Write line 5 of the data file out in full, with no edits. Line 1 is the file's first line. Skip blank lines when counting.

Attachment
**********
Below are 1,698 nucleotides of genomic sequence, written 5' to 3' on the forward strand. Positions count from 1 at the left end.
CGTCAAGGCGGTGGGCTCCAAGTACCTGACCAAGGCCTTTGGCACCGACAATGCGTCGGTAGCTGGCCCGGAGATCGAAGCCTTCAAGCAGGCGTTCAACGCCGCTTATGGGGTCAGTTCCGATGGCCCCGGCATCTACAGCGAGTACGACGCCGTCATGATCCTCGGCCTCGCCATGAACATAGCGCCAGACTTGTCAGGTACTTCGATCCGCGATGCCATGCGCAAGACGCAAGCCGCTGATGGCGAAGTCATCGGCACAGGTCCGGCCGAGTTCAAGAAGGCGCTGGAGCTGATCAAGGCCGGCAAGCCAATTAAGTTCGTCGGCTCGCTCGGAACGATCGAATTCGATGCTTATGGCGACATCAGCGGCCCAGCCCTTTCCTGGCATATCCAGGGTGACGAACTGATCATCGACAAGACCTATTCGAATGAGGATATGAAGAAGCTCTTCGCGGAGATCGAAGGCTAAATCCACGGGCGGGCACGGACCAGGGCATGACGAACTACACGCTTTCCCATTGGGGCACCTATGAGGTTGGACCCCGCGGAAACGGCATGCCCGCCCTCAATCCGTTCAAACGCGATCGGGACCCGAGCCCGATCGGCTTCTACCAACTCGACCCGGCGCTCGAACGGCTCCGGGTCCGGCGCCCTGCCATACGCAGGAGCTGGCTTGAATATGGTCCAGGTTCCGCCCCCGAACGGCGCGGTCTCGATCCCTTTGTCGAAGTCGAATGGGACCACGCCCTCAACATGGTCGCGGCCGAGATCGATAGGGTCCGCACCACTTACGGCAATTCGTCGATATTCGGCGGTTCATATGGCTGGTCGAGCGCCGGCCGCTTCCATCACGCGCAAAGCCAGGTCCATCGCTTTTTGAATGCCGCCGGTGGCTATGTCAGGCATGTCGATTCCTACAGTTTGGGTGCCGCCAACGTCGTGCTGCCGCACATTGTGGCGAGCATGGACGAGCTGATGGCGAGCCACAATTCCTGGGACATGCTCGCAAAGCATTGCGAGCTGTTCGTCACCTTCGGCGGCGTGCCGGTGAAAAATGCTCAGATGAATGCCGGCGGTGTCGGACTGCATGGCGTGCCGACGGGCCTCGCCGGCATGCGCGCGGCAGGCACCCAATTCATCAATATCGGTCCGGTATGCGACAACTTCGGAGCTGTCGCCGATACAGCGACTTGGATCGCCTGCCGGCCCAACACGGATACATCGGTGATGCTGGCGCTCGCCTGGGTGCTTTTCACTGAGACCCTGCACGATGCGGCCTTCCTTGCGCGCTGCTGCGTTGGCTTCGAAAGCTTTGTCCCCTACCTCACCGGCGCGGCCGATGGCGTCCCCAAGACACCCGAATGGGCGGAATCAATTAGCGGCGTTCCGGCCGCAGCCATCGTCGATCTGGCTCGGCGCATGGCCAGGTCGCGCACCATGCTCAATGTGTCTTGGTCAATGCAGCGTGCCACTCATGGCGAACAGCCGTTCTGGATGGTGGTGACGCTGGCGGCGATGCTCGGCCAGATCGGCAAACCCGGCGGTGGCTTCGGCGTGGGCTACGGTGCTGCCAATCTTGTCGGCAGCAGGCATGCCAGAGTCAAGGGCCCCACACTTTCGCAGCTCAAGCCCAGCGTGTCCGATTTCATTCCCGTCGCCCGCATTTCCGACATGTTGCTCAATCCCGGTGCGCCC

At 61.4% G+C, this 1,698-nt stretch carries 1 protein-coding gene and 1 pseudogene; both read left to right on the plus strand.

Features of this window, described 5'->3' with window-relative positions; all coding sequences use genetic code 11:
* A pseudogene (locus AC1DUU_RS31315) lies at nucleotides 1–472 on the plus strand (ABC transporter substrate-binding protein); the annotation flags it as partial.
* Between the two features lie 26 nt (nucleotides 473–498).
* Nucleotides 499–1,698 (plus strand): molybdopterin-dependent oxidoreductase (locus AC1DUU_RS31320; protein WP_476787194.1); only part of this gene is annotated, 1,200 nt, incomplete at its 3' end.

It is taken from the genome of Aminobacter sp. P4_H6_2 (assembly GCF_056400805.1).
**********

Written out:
* A pseudogene (locus AC1DUU_RS31315) lies at nucleotides 1–472 on the plus strand (ABC transporter substrate-binding protein); the annotation flags it as partial.